Prostate cancer - how Bob Spink coped with it

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MARCH is Prostate Cancer Awareness Month.

Councillor R.R. (Bob) Spink tells us that prostate cancer is the most common cancer in men and 2,700 are diagnosed with the condition every year in Scotland.

Bob knows only too well that early diagnosis is hugely important and the earlier the condition is identified and the earlier treatment begun, the greater the chance of recovery.

He said: “I was diagnosed with prostate cancer just over four years ago and well remember the feelings of shock, disbelief, and denial I felt, as did the close members of my family, for any serious illness amongst any of us affects us all.

“Once over the shock I put myself completely under the care of those who know best and who deal with this, day-by-day.

“Of course I had my bad days, when I would be awake at three in the morning feeling a bit sorry for myself, or when the daily trip to Ninewells for treatment became onerous, but never for long.”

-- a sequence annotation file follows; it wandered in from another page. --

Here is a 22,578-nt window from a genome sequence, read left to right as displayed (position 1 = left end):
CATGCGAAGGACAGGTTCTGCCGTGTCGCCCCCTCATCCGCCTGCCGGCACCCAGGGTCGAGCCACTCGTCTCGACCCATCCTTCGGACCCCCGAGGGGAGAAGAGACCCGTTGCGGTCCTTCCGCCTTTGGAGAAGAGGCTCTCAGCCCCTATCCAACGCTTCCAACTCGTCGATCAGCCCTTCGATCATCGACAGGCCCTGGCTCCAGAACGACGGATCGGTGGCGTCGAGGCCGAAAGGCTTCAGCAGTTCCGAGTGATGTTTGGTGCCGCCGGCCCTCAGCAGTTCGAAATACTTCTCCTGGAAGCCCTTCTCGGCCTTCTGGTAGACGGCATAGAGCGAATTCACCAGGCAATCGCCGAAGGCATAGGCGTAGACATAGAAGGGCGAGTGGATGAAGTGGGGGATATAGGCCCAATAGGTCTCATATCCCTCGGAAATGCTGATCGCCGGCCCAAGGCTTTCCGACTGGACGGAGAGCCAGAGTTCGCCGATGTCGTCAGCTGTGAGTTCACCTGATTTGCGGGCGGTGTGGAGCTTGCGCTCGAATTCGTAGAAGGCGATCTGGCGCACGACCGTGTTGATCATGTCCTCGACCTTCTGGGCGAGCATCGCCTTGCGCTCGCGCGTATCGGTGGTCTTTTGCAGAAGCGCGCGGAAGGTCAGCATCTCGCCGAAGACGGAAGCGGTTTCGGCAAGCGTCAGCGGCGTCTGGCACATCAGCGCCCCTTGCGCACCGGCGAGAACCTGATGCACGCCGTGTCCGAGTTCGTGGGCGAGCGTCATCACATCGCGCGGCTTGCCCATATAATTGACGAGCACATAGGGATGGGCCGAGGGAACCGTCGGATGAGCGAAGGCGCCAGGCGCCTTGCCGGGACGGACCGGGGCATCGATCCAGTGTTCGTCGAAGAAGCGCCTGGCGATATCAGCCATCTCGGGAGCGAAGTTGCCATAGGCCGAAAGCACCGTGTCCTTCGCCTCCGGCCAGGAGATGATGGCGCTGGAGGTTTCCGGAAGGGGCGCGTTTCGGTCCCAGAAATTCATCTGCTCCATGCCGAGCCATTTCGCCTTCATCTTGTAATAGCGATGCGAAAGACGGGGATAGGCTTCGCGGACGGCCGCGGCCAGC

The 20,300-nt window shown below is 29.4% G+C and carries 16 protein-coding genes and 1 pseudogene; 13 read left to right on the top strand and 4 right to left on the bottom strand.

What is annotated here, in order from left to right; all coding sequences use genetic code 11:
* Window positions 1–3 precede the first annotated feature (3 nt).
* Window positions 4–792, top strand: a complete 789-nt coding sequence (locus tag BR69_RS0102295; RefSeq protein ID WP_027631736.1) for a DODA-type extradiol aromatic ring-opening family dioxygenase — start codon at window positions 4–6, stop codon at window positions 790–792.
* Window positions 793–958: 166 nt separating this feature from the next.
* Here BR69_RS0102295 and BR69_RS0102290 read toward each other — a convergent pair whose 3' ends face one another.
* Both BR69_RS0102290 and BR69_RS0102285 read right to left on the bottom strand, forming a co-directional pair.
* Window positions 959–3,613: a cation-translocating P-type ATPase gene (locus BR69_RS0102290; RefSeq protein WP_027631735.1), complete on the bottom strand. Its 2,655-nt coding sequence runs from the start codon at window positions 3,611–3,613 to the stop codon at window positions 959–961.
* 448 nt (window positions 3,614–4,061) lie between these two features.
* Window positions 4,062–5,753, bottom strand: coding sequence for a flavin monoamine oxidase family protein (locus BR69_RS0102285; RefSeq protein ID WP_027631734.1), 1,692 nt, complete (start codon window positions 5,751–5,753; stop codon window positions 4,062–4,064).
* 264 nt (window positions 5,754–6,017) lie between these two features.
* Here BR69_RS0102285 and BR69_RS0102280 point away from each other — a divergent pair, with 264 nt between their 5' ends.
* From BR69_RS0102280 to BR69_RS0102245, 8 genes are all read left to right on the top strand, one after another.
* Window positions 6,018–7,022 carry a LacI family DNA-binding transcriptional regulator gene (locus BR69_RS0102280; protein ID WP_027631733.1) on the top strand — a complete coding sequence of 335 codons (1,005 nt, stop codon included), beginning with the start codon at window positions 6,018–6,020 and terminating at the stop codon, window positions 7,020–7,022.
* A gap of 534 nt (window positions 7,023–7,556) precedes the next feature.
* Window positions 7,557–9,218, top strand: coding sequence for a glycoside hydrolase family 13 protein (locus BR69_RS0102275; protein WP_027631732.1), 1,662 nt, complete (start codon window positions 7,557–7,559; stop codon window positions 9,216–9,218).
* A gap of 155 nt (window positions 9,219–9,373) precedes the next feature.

He told himself he was too busy to be ill, and just to get on with it. He convinced himself that it was just an inconvenience, and once he could accept that, he could live with it.

Bob continued: “I thus appreciate exactly what Mr Nabi, consultant urological surgeon at Ninewells Hospital, is seeking to do, to address the fear and facts quickly of prostate and other urological cancers, and in a better and more controlled manner.

“Early discovery of cancer is vital and knowledge and understanding of your condition and treatment important in the road to recovery, and hence my donation to the Urology Research Fund as a token of thanks for what was done for me.”

He thanked Mr Byrne and the nurses of the urological ward, and Dr Windsor and her team in the radiotherapy unit at the Alexandra Centre for their caring and professional attention.

Bob concluded: “I always felt safe in their hands, a state of mind I also believe to be of great importance in illness treatment and recovery.”